Let me be clear: I’m not complaining. The truth is, I sort of love getting pulled in many directions. I like the challenge that comes from balancing journalism with creative writing, from balancing running dogs with brewing ale, from learning to share a home and learning how to give each other personal space.
At a job interview last week, one of my interviewers asked if I’d found it hard to adjust back into regular life after all those months on the A.T. I admitted that it had been a surreal experience, that the New Jersey Turnpike had left me feeling like I’d been punched in the gut. I didn’t mention that I’m not sure I’ll ever adjust to the so-called regular life.
I love Mollie for many reasons, but I take particular pride in the fact that she refuses to accept an easy path. It’s a struggle we share, this sentiment where we’d rather feel stretched out than confined. Perhaps this tougher trail has opened our capacity to embrace beauty.
As the mild winter of the coast opens into spring, as new job prospects appear on the horizon, as Mollie and I contemplate our future with a growing optimism, I find myself looking back to that letter from my friend Ben. The dreamers and dabblers of the world might overthink things, but we have also learned the value of seeing into the meat of a given experience.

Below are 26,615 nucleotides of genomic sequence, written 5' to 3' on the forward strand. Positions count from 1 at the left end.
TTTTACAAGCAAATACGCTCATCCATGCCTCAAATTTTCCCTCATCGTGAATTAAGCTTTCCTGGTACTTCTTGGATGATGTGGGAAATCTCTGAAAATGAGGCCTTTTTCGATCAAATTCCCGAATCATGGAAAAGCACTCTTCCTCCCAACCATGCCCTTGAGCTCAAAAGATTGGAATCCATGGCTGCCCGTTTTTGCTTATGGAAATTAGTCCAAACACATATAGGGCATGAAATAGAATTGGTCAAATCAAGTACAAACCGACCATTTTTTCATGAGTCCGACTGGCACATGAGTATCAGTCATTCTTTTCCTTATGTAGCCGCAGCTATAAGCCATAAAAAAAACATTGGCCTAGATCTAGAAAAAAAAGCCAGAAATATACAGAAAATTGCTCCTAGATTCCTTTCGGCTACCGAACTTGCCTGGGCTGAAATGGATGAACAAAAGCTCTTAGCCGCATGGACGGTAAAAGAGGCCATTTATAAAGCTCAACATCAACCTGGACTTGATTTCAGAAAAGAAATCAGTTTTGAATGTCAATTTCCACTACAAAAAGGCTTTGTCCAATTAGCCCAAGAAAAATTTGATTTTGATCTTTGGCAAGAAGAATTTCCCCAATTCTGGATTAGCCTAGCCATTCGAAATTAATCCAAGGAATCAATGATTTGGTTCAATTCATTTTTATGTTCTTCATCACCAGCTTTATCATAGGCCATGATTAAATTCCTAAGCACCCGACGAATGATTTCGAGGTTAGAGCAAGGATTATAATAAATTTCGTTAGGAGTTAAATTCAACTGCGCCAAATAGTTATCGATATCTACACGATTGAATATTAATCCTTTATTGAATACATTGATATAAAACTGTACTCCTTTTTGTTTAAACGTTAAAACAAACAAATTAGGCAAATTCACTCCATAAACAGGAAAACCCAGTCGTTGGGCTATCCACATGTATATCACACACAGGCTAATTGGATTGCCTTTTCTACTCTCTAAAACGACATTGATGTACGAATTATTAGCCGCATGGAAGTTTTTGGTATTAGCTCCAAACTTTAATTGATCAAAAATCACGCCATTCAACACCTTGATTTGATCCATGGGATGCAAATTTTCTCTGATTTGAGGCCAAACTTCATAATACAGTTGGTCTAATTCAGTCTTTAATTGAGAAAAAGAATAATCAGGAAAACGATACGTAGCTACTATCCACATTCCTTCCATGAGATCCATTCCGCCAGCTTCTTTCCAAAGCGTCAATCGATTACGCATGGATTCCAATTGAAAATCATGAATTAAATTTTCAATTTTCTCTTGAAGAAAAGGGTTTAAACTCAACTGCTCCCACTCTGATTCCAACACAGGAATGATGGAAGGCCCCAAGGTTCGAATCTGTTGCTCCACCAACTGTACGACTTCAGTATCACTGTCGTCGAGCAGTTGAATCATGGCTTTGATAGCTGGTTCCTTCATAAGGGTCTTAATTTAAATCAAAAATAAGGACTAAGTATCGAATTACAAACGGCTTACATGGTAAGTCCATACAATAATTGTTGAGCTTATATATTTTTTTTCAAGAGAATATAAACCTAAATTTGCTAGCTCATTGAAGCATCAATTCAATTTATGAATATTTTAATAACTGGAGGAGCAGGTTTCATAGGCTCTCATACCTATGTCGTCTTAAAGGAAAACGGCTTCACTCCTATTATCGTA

There are moments when the idea that the choices I’ve made in life have led me to this place, right here, at this instant, breaks open like the sun over the glaciers across the bay. It happens when the reflection in a piece of dusty glass seems more glory-stricken than anything most people see in a lifetime. I mean this literally—the full moon lifting above the mountains, shimmering down on Kachemak Bay can be witnessed in the garage window, and the effect is not figurative.
I may never give an answer to Ben’s question about the worst job in Santa’s workshop, but I do know that neither Mollie nor I is employed in that position right now. True, I might feel the stress that comes from taking on more work than I can manage, but the work gives me pleasure, and when a person’s work has meaning, it might be okay to feel a bit tired. Or to put it another way: when our brewing manual tells us to “Relax. Have a Homebrew,” I like to think we’ve earned it.